Our work is motivated by the desire to understand molecular evolution, from the origin of mutations in individuals to their fixation in evolving lineages. To achieve this, we combine comparative methods, field work, genome sequencing, and evolutionary theory with the development of new methods and software.
Reading the history of mutations in individual plants
We are working on new methods to meausure and understand mutations that accumulate within individual plants. As most organisms grow they accumulate somatic mutations - changes to the genome that persist in the body's tissues. In plants, somatic mutations can be heritable and this has huge implications for plant ecology and evolution, as well as agriculture and plant industry. We are developing empirical methods to identify, map, and date the entire history of somatic mutations across the genome of an individual plant. This is an exciting area of research that combines beautiful field work with cutting-edge genome sequencing methods to illuminate a fascinating and underexplored area of biology. We are actively building collaborations and recruiting students in this area, so if you are interested, please get in touch.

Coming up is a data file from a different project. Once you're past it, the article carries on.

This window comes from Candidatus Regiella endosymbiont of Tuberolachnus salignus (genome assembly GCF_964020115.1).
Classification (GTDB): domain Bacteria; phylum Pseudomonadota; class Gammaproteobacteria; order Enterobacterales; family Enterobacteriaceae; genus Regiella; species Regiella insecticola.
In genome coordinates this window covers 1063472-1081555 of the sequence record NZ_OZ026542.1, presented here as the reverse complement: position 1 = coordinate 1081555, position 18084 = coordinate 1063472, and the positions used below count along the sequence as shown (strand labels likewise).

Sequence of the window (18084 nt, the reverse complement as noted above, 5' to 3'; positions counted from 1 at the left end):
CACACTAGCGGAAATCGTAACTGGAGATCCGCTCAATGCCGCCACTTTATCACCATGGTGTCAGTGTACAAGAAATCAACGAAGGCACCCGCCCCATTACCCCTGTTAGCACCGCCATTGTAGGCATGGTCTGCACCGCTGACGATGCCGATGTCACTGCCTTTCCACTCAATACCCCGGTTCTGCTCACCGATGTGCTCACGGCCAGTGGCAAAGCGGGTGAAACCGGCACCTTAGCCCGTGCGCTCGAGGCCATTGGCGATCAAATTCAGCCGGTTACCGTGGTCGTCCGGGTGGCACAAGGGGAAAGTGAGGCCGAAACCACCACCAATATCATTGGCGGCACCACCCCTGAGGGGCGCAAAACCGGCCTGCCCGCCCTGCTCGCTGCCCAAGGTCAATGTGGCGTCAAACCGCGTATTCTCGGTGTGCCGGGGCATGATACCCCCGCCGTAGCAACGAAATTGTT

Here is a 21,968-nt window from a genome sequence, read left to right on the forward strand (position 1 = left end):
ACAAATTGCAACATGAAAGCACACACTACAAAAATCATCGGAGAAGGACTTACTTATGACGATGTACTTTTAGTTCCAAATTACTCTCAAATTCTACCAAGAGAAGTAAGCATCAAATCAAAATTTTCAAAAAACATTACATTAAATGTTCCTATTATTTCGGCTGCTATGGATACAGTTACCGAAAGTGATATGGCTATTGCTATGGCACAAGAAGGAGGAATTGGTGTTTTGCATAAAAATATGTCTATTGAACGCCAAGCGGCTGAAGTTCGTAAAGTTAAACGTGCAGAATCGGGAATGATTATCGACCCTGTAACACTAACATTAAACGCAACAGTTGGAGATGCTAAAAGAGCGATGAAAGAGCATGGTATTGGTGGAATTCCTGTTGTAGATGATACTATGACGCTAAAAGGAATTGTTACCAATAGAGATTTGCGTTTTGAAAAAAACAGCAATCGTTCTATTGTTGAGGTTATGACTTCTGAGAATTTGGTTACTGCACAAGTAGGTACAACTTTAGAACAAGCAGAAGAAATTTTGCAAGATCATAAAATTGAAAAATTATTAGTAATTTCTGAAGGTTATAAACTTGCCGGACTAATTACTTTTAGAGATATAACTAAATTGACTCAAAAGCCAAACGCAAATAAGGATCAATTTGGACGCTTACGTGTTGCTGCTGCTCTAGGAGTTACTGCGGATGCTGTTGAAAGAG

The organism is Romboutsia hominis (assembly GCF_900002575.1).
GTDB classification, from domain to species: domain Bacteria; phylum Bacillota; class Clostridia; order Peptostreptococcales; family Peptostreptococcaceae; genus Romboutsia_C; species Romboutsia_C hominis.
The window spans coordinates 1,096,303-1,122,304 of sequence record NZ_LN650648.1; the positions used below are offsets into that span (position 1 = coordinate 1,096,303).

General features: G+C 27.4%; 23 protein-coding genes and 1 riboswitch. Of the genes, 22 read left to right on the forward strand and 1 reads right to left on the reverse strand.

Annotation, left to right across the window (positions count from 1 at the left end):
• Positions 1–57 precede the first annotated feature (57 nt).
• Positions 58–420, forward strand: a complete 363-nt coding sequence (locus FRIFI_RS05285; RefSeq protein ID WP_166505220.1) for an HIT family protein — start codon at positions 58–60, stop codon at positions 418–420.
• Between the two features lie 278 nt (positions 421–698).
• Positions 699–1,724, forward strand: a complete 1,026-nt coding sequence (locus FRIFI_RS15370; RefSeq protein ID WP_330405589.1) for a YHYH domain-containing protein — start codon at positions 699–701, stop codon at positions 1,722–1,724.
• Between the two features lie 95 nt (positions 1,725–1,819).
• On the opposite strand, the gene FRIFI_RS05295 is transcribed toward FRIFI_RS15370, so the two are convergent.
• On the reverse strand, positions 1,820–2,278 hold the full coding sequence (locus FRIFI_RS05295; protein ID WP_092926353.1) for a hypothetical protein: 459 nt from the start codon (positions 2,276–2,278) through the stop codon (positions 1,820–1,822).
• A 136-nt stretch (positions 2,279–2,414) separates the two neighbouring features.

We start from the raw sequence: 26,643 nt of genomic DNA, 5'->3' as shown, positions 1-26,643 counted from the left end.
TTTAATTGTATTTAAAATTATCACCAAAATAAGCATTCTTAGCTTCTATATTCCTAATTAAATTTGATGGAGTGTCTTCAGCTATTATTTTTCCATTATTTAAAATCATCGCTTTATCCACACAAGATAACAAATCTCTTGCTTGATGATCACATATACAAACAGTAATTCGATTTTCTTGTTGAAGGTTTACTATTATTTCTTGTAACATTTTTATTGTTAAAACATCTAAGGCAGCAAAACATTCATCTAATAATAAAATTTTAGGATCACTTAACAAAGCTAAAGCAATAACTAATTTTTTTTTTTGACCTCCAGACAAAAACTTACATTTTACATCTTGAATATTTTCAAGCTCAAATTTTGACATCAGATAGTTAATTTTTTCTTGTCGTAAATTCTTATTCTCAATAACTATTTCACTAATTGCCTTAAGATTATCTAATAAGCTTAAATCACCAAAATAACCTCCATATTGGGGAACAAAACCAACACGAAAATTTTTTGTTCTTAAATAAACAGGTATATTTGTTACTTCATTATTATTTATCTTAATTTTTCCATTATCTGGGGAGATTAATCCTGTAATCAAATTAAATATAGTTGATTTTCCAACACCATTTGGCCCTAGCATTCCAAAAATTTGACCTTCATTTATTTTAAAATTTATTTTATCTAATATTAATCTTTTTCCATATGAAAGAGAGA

Understanding the causes and consequences of molecular evolution
Why do some species evolve faster than others? Do rates of molecular evolution drive rates of speciation? What proportion of genomic changes are adaptive, deleterious, or neutral? Questions like these are fundamental to our understanding of evolution, genomics, and biodiversity. To answer them, we wrangle together large databases of genetic, environmental, and life-history information for whole clades of organisms (e.g. mammals, birds, plants), and use them to test hypotheses about the causes and consequences of molecular evolution. These broad scale comparative approaches are extremely rewarding, allowing important glimpses into some of the most important causes and consequences of molecular evolution.
Making robust inferences from DNA datasets
Developing software and writing code is incredibly useful and very rewarding. A lot of people come to the lab specifically to learn how to code. The biggest ongoing software project in the lab is PartitionFinder, which is a piece of software for model selection in phylogenetics. We are also developing tools to better understand phylogenetic trees (RWTY), and to analyse the behaviour of scientists by looking at both distributions of published P-values (pcurver) and aspects of gender bias. Our primary languages are Python and R, and all of our code is open source. To see all of lab's software projects, please see Rob's GitHub page.